A rebel fighter looks on as workers from the Syrian Red Crescent and United Nations High Commissioner for Refugees arrive with aid at the rebel controlled checkpoint in Aleppo, Syria on April 8, 2014
United Nations (United States) (AFP) - Attacks on aid workers reached a new peak in 2013, with 155 relief staff killed, and this year is shaping up as equally deadly, according to figures released Tuesday.
Afghanistan topped the list of countries where aid workers faced greater risk, with 81 killed in 2013, according to research from the consultancy group Humanitarian Outcomes.
Worldwide, a total of 155 aid workers were killed, 171 were seriously wounded and 134 were kidnapped in 2013 -- with three-quarters of the violence taking place in five countries: Afghanistan, Syria, South Sudan, Pakistan and Sudan.
Overall, this represents a 66 percent increase in the number of victims from 2012.
Figures for the first seven months of this year suggest that danger levels remain high, with 79 aid workers killed -- already more than in all of 2012.
Non-governmental organizations are facing mounting pressure to deploy staff in war zones to come to the aid of civilians swept up in fighting and often trapped in battlefields.
At a special session called to discuss ways to better protect aid workers, the UN Security Council heard that international aid organizations put the lives of locally-hired staff at risk, at times recklessly.
"Local staff takes on more responsibility for accessing dangerous areas, while international staff remain in secure compounds," said Masood Karokhail, from the Liaison Office, a group set up in 2003.
Karokhail complained of a "transfer of risk to local staff from international organizations" and called for removing this "artificial hierarchy."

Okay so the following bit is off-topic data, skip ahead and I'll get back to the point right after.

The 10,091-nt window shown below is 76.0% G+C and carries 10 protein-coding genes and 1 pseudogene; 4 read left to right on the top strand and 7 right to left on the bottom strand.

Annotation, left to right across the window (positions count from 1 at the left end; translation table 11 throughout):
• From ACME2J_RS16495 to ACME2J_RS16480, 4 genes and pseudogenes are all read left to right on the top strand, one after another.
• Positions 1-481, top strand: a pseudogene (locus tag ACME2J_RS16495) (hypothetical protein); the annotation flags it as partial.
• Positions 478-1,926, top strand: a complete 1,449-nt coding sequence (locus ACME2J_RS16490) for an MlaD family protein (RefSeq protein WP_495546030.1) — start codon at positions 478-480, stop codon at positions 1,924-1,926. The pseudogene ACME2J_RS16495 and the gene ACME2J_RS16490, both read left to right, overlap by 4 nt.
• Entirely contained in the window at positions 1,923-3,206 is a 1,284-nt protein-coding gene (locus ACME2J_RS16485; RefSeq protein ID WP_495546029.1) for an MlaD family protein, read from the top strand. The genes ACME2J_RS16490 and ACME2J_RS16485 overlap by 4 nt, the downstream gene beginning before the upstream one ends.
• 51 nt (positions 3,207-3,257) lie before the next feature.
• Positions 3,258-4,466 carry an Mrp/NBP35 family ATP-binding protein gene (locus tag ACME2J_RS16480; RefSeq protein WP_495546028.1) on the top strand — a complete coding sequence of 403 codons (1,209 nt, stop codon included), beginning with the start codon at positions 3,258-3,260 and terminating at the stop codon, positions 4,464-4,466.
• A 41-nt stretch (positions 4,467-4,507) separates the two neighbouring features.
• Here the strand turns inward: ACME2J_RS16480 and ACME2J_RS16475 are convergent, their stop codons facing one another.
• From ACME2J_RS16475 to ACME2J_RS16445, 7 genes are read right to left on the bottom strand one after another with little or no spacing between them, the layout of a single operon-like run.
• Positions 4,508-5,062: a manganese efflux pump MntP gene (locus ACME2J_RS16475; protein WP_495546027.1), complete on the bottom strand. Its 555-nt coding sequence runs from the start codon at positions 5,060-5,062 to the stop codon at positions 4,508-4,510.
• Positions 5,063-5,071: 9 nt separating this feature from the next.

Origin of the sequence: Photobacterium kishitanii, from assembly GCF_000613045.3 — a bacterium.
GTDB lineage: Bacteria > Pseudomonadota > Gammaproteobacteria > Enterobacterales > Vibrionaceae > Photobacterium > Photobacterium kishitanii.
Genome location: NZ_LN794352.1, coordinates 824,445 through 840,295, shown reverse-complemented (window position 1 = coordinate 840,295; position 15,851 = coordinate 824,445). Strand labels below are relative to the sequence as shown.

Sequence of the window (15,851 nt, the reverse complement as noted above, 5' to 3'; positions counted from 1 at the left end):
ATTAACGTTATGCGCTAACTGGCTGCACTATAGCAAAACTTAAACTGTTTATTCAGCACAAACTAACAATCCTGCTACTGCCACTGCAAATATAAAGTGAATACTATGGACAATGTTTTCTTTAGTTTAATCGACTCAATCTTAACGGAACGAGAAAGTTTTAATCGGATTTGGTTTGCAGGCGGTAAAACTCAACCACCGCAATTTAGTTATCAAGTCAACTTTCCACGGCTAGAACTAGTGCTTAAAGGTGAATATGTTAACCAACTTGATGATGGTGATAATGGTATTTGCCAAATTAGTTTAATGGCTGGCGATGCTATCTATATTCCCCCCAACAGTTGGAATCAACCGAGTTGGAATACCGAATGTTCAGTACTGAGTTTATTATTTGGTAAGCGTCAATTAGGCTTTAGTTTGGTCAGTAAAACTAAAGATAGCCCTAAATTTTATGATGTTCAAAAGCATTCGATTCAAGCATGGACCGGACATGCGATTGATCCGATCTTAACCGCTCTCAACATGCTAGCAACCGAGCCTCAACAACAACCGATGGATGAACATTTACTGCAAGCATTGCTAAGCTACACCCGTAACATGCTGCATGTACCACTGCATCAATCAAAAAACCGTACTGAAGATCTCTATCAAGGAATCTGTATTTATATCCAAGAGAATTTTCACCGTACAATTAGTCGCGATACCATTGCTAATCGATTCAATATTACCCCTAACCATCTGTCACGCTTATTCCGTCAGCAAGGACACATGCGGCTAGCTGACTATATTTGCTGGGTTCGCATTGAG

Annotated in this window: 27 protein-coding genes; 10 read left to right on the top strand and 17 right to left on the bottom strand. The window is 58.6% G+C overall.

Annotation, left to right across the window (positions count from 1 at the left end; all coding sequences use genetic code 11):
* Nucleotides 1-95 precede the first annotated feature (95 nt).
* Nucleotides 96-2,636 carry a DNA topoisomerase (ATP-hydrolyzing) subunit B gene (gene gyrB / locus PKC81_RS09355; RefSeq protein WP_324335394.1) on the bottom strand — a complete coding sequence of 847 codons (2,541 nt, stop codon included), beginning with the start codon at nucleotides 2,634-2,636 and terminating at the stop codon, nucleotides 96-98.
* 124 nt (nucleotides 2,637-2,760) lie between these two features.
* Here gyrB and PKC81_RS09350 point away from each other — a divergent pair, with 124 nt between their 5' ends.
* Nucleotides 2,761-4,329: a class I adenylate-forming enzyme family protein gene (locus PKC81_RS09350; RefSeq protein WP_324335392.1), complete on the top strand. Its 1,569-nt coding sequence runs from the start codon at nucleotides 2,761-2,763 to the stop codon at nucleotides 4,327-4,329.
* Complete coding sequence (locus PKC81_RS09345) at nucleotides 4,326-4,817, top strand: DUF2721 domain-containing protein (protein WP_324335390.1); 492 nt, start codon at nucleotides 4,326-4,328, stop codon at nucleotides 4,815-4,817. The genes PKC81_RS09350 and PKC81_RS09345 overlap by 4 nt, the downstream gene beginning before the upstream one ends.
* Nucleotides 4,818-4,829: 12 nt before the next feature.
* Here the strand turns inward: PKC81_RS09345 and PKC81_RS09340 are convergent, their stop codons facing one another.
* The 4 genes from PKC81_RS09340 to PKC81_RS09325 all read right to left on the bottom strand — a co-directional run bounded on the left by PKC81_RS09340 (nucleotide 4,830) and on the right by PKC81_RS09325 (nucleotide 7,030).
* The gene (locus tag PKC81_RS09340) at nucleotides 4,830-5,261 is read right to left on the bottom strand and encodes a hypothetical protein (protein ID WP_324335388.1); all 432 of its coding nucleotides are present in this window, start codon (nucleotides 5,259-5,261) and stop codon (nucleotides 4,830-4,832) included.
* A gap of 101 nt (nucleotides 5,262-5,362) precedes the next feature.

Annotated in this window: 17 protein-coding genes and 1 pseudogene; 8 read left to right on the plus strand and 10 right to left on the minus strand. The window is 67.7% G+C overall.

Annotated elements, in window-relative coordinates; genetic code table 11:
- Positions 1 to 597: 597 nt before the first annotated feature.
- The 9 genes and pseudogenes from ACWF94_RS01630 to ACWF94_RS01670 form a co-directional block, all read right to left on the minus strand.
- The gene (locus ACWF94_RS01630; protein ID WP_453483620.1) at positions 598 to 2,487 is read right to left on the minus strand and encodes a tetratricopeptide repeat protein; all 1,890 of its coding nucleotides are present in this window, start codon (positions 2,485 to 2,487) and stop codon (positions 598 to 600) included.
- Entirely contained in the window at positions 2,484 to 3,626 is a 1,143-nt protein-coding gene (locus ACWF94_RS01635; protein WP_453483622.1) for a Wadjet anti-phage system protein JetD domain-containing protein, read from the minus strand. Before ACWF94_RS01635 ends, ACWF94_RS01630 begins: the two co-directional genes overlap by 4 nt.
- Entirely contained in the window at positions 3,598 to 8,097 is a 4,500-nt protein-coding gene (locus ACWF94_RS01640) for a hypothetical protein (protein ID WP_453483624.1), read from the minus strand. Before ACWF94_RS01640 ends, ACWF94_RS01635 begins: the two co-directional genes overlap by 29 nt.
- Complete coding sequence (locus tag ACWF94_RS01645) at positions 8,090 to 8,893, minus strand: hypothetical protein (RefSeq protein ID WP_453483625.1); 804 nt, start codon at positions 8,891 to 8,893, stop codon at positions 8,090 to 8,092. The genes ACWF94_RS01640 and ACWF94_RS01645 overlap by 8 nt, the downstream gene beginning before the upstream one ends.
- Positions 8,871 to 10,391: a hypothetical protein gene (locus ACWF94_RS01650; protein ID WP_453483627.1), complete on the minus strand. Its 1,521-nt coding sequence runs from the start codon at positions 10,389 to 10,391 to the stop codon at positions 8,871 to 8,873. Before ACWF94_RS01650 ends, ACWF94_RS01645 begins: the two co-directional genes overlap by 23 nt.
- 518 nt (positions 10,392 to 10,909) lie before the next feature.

"We can no longer maintain the status quo, where local aid workers put their lives on the line in order to get the job done," he said.
-War crimes prosecution-
UN Deputy Secretary General Jan Eliasson urged the council to punish those responsible for attacks on aid workers, by referring cases to the International Criminal Court or setting up special tribunals and commissions of inquiry.
"The council can use all the tools at its disposal to seek accountability for those who perpetrate attacks," he said.
Under international law, attacks on humanitarian workers can be considered a war crime.
In its report, Humanitarian Outcomes tracked a total of 251 violent incidents involving aid workers in 2013, with over half of those either ambushes or roadside attacks.
The escalating conflicts in Syria and in South Sudan were cited as deadly settings for aid workers, driving up the killings.
Roaming militias killed six aid workers this month in South Sudan, three of them in an ambush, and 11 UN staff were killed in attacks on UN-run shelters in the Gaza Strip.
Three local staff working for the Czech humanitarian aid group "People in Need" were killed in a mortar attack in January in the northern Syrian city of Aleppo.
Events were held in UN agencies on Tuesday for World Humanitarian Day, which marks the 2003 attack on the UN compound in Baghdad that killed 22 UN staff.